Two drug dealers jailed - Flamstead

22/03/2016

Two men from Leicester, who were found with quantities of amphetamines, cannabis and cocaine stashed in the boot of their car when police searched the vehicle in the car park of a restaurant beside the M1 at junction 9 in Hertfordshire, have been jailed.

Today, Tuesday, 22 March 2016, Thomas Sharpe and Jon Staley appeared at St Albans Crown Court for sentence.

They had on them that day drugs which had a street value in total of between £105,000 and £185,000.

Judge Marie Catterson was told how police decided to question them after spotting them in a Vauxhall Corsa in the car park of the Harvester restaurant on the A5 London Road at Flamstead near juntion 9. The court heard, when the officers opened the boot they found over 10 kilos of amphetamine, a block of cannabis resin and 940 grams of cocaine.

Having been arrested and taken into custody by Herts police, the court was told that back in Leicester, when local police went to the home of Staley, they discovered he had set up a small cannabis factory in the hallway of his flat with 9 mature plants growing under high intensity bulbs.

Today, Sharpe, aged 27, of Chestnut Road, Glenfield in Leicester, and Staley, aged 29, of Grassington Close, Leicester pleaded guilty to possessing a quantity of amphetamine with intent to supply, possessing a quantity of cannabis with intent to supply, and possessing a quantity of cocaine with intent to supply. Staley also stood to be sentenced for cultivating cannabis.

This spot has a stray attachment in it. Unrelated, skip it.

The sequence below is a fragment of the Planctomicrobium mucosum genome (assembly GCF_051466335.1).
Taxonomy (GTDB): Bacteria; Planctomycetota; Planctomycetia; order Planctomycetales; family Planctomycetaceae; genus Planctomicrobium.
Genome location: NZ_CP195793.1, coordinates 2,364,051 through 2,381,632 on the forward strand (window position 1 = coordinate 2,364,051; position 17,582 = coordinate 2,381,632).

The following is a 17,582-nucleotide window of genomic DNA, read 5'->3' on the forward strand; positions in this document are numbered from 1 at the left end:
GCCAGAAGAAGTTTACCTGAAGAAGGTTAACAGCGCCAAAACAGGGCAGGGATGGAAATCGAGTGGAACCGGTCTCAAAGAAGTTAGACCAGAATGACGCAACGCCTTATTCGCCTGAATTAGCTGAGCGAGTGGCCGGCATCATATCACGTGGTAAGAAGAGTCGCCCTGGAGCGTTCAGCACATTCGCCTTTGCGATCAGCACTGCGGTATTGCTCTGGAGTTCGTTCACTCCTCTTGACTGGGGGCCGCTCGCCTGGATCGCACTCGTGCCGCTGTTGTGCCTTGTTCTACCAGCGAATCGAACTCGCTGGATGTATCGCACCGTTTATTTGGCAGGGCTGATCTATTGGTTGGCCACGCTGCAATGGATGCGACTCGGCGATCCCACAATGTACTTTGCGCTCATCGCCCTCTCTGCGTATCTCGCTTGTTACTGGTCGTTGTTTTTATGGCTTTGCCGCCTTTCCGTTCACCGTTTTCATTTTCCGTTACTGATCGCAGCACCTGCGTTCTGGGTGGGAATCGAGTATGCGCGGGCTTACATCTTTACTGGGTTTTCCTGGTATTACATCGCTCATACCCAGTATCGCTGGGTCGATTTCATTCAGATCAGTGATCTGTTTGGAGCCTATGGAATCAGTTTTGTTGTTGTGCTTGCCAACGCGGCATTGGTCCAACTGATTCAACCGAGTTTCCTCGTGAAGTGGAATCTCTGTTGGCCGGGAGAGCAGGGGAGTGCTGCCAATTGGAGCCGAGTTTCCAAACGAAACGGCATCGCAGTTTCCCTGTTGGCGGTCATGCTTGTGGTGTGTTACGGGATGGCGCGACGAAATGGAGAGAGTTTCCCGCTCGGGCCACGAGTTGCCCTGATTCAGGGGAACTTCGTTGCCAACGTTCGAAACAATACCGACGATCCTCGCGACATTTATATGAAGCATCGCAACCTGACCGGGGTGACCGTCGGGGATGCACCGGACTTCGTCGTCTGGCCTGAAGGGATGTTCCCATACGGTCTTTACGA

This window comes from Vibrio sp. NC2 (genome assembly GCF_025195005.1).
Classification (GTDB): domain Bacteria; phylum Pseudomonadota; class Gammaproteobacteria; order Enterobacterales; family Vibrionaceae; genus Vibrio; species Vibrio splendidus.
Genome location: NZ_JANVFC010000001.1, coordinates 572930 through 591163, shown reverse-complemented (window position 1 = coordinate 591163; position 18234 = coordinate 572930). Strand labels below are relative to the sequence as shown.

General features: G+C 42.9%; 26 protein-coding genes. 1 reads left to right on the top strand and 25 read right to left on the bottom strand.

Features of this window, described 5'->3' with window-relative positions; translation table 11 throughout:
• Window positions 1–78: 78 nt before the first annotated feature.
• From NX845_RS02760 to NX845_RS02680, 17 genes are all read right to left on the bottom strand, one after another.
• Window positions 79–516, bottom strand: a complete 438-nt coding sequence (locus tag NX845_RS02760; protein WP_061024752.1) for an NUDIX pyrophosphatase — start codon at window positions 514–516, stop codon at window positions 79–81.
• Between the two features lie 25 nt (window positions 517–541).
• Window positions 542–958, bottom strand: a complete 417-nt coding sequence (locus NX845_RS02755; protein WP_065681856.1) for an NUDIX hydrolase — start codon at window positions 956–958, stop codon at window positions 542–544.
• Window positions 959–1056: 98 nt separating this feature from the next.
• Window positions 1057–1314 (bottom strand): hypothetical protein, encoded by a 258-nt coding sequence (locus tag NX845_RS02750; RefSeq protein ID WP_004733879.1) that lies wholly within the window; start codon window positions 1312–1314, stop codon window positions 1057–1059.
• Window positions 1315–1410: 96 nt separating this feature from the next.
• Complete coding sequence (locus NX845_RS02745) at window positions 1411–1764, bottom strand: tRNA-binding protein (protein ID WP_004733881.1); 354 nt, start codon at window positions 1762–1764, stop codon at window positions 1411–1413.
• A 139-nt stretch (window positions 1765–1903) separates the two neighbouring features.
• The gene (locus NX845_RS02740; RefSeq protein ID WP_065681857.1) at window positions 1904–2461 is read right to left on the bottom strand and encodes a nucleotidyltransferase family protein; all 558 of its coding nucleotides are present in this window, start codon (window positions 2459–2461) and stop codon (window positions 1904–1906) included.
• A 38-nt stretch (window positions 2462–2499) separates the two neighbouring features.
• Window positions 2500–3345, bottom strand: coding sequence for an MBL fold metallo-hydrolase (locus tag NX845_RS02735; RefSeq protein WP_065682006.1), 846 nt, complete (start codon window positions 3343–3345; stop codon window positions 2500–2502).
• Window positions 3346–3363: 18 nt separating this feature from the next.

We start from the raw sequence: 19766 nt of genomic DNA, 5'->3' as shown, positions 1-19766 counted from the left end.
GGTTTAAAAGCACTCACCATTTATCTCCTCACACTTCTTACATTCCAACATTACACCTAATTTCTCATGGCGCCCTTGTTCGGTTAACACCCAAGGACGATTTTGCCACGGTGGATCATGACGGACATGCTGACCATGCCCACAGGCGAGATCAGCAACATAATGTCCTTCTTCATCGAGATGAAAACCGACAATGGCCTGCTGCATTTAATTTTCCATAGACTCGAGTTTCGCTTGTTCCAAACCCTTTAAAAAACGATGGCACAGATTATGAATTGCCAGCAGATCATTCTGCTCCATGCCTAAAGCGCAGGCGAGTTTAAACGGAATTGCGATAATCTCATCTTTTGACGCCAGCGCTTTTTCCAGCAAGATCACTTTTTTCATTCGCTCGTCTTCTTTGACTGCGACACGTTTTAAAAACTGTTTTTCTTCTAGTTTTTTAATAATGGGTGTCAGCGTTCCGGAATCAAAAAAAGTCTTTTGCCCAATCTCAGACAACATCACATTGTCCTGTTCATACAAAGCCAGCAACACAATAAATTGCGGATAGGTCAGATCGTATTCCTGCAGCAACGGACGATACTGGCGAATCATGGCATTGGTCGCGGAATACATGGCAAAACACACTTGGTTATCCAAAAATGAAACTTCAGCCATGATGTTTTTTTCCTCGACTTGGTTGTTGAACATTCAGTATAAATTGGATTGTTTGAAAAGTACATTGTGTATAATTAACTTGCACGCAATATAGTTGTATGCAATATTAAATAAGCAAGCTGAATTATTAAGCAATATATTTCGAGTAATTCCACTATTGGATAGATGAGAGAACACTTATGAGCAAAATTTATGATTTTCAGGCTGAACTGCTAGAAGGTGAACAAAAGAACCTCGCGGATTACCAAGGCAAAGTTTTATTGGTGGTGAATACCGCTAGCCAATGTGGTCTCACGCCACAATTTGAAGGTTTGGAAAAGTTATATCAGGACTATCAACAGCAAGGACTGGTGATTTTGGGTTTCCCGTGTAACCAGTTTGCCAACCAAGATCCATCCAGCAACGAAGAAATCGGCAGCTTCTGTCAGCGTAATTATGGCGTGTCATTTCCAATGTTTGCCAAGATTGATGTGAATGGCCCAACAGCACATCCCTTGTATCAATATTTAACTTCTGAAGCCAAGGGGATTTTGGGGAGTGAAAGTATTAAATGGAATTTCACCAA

Prosecutor Anthony Hucklesby said the arrests were made on the afternoon of 13 June 2013 at around 5.30pm.

In custody, Sharpe wouldn't answer any questions put to him by officers, but Staley told the police how earlier that day he had picked up his Sharpe from East Midlands Airport after he had returned from a holiday in Ibiza. He claimed that, once in the car, Sharpe told him to drive to addresses in Leicester and Coventry. In Coventry he said Sharpe had met an older man who had placed a cardboard box in the boot of his car. He said he hadn't got out of his vehicle and when he asked Sharpe what it was he was told: "You don't want to know." He said they had driven to Leicester and he had no idea a large amount of drugs was in his boot. He said, as they drove, Sharpe was making phone calls and told him he would: "sort him out."

The court was told, Sharpe was a man of previous good character and Staley had two convictions for different types of offences.

Judge Catterson was told despite the long wait to learn their fate, almost three years, the pair had held down jobs. Staley had his own painting and decorating business and had kicked a cannabis habit that had been the reason he had tried to cultivate his own supply.

Passing sentence, Judge Catterson told the men that because of the seriousness of their crimes she was unable to suspend any prison sentence.

She told Sharpe that he had been a drug user himself at the time which had led him to commit the offences while under pressure from others. As a result she said he had been part of operation to supply drugs. She jailed him for a total of four years, less the 485 days he had spent on a curfew while awaiting sentence.

The Judge told Staley he had played a lesser role as the driver that day and jailed him for three years and nine months.

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